Let's take this one step at a time...
* (set 'list '(a (b c . d)))
(A (B C . D))
The CAR of this list is A. We want something in its CDR instead.
* (cdr list)
((B C . D))
This is a list of one element. Its CAR is the inner list, and CDR is nil.
* (car (cdr list))
(B C . D)
Now we get to the weird looking part. Don't worry too much about it - we know that its CAR is B, and we don't want that, so it must be in the CDR...
* (cdr (car (cdr list)))
(C . D)
This is the final CONS cell. The CAR is C, but what about the CDR?
* (cdr (cdr (car (cdr list))))
Okay, that worked, but what's up with that little dot? Normally the contents of the CDR of a list is another CONS cell. Lists are implemented as a linked list, with each cell containing an element in the CAR and a pointer to the next list node in the CDR. But that's only true for lists - there's no rule that a CONS cell has to contain an item and then another list. The dot is how the interpreter lets you know that this isn't quite a list, and the CDR isn't a CONS.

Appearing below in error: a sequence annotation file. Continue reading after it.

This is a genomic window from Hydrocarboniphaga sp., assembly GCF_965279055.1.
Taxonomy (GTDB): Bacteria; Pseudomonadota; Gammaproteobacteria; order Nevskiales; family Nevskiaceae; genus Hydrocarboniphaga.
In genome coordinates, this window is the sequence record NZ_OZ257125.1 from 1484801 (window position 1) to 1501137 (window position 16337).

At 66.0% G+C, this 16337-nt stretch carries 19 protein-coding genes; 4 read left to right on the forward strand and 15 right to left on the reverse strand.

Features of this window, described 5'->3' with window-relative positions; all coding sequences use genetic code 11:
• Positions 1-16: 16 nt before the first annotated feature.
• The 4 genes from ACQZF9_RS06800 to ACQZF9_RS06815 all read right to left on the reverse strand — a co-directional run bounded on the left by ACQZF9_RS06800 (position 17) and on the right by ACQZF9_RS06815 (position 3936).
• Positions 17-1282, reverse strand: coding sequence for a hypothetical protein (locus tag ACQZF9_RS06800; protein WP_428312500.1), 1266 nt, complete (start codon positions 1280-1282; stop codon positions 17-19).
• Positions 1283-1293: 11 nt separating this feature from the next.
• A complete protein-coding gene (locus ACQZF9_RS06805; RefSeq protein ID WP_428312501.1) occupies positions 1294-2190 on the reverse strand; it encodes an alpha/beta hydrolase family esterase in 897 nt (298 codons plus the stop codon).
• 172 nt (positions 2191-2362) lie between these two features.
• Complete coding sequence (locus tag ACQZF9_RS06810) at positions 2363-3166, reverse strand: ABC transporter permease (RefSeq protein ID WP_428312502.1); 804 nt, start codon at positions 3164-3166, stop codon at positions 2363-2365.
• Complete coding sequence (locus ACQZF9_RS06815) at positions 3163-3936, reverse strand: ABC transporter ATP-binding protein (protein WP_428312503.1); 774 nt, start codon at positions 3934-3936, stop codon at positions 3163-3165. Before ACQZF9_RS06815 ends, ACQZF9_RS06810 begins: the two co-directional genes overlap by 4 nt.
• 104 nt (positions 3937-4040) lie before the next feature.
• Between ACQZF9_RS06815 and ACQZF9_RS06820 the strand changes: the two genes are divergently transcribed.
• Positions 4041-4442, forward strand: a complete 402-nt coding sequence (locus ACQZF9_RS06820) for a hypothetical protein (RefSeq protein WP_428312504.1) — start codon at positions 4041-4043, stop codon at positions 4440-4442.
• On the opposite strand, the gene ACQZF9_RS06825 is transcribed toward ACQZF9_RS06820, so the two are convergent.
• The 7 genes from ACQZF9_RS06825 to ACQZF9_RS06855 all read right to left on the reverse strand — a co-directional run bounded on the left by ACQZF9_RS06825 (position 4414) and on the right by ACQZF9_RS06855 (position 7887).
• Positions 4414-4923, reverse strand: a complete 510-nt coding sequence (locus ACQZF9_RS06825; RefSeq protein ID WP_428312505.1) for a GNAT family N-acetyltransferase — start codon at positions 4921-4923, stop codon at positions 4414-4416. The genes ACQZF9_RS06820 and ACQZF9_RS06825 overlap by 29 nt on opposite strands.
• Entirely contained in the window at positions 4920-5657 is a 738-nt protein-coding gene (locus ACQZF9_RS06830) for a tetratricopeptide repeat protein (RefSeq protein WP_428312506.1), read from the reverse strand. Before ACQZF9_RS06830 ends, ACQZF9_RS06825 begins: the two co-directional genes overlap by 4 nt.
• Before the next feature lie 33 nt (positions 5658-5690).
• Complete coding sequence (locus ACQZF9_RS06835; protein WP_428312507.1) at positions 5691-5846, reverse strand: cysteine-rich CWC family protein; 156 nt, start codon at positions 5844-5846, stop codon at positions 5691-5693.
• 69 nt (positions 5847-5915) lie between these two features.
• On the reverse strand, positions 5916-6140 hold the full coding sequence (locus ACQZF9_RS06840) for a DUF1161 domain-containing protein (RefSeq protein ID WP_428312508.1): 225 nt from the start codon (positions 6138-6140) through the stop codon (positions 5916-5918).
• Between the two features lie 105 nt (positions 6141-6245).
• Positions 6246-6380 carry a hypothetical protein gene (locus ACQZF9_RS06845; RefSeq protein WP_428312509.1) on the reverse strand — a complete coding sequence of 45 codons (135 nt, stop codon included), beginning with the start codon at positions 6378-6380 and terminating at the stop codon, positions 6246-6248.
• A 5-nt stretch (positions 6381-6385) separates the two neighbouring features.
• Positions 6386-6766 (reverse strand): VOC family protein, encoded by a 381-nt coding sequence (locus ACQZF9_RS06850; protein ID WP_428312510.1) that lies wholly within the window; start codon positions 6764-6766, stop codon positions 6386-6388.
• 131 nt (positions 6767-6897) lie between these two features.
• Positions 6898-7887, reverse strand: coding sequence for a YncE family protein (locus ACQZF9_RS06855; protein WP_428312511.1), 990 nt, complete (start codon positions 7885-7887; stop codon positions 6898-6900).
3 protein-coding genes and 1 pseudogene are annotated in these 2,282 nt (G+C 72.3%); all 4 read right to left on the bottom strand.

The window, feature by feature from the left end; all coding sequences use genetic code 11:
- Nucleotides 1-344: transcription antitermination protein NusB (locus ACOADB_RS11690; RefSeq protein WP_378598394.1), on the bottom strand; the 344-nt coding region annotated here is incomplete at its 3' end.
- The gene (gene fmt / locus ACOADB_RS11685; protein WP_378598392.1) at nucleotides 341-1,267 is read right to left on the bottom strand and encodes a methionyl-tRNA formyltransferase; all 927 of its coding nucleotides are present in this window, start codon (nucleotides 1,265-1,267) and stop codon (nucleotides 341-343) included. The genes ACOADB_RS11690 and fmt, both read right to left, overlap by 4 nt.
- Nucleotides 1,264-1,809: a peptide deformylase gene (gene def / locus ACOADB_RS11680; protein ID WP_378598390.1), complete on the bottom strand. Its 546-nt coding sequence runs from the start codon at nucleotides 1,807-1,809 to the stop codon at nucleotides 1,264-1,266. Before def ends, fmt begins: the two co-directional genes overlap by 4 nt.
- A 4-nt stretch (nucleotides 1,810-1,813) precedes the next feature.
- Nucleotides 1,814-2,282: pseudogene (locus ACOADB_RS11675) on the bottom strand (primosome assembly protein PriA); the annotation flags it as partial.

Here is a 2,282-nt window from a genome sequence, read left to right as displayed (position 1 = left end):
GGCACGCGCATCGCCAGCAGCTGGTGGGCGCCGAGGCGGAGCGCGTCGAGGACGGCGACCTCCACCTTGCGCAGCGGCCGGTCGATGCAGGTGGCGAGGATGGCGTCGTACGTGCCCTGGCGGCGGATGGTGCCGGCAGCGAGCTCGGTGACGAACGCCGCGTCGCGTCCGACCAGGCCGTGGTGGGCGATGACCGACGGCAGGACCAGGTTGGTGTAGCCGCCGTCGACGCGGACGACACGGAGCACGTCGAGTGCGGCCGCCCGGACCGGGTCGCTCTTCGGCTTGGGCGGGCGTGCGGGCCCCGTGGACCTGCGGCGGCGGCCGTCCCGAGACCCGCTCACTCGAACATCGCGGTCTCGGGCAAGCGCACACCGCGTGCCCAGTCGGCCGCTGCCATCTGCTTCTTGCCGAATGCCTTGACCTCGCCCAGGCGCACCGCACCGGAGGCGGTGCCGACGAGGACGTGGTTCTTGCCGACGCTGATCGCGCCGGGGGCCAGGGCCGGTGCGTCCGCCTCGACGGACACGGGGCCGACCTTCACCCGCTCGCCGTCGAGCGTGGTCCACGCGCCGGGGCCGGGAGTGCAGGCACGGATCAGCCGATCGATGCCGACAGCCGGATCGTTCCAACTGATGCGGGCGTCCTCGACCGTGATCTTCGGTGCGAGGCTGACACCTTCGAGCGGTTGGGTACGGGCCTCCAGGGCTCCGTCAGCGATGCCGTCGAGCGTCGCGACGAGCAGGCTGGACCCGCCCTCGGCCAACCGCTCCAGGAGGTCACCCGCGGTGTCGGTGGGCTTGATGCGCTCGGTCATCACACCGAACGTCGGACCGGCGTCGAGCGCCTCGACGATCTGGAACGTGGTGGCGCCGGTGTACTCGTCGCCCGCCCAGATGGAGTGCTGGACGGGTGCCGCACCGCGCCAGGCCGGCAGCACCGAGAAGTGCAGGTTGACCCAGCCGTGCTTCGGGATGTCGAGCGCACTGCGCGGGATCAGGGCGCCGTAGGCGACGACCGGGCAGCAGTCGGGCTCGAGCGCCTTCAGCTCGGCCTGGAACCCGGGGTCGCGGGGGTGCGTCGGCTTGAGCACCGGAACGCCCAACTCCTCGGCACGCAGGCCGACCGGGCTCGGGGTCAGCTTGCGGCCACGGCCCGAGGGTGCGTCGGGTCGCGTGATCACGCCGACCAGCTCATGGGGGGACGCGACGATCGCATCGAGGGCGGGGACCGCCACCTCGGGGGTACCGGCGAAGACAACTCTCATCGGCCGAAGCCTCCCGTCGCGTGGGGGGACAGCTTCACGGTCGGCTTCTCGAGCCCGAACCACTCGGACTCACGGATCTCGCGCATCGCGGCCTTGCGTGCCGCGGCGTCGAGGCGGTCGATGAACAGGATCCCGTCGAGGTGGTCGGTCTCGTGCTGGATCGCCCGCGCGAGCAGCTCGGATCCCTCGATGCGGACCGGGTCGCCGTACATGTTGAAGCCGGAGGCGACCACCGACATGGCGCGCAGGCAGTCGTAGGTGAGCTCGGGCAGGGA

Anyway, here's the short way to get your D:
* (cddadr list)